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  • Very interesting...

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  • Such a brilliant post.

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  • I wish i was a girl

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  • Great take. I just have one question? Do you still hate hair gel.

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  • It's a rather fucked up way of learning things that I figured out when I was 20 years old.

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  • Wonderful take !! feeling old now

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  • Ok so you are happier today cuz you learnt inner peace happens from learning all you like

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    • Well, basically I'm outting the games that people play in their teens and 20s. If there is avoidance or someone trying too hard, I want to say from experience that it was what I felt like doing or saying at the time. I hoped it would give people in their teens and 20s something to consider if they feel bad about their relationships, or lack thereof.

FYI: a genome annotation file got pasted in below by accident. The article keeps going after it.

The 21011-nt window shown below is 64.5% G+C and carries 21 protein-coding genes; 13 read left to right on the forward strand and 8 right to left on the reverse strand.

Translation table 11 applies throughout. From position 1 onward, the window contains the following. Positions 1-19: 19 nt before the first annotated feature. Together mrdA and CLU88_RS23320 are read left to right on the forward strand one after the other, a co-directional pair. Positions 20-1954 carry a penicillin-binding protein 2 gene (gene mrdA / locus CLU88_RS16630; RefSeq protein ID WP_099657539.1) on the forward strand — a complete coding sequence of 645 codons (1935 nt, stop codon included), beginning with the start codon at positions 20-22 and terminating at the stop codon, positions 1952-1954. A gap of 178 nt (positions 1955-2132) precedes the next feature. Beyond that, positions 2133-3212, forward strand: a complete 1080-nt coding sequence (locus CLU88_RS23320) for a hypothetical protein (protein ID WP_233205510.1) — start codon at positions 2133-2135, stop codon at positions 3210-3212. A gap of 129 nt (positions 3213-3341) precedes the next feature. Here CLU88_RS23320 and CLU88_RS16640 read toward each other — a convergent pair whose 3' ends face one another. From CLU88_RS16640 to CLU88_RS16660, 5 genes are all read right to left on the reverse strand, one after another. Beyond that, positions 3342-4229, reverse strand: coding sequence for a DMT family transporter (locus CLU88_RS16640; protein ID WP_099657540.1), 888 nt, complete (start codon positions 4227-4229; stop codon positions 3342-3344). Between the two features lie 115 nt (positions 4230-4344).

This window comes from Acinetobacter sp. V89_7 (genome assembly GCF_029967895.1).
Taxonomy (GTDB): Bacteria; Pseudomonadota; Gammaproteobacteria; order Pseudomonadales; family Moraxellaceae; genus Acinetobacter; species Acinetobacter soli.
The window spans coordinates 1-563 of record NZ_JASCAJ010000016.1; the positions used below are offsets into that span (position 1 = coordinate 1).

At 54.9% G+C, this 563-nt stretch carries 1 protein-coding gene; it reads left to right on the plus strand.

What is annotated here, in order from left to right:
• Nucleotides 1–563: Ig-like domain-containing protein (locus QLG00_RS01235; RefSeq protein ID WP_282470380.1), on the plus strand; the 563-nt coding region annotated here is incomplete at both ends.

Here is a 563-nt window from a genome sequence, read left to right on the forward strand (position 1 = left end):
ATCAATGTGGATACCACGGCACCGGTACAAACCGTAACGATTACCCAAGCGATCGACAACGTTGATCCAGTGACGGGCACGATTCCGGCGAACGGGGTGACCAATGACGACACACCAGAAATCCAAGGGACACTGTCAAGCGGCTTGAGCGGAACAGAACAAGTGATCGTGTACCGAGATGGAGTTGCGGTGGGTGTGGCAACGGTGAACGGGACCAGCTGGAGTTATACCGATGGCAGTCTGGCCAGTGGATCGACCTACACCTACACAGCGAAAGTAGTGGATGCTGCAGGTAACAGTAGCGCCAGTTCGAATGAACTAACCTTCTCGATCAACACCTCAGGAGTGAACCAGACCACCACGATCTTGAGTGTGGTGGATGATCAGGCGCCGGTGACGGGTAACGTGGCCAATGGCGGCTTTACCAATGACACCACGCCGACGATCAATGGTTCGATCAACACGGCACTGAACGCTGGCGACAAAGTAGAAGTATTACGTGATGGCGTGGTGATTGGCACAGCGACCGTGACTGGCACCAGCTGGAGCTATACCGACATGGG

• Oh ok I have done sum thing like that but 1 on 1 with um guy felt bad about lack of dating

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What Girls Said 8

  • Great insight

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  • Good Take :)

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  • back then and your classmates called you a prude at 16? wow things must have been worse than today.

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    • and seeing the college stories. girl, you had some standards.

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    • well insecurities are all in ones head. there are shaolin monks 80 decades in a temple, meditating their ass and getting one with the universe and they are more content than the whole of us combined. i guess movies and artificial needs give us this false sense of entitlement.

    • You're right. I mean, why even write Takes on anything. :)

  • I'm glad I'm not sex crazed and I have a straight head on my shoulders... for the most part.

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  • Very interesting

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  • Wonderful, well-written take

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  • the last paragraph really got me

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  • Wonderfully written mytake!

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    • Thanks! :) Did you find that you could relate with the early dating years?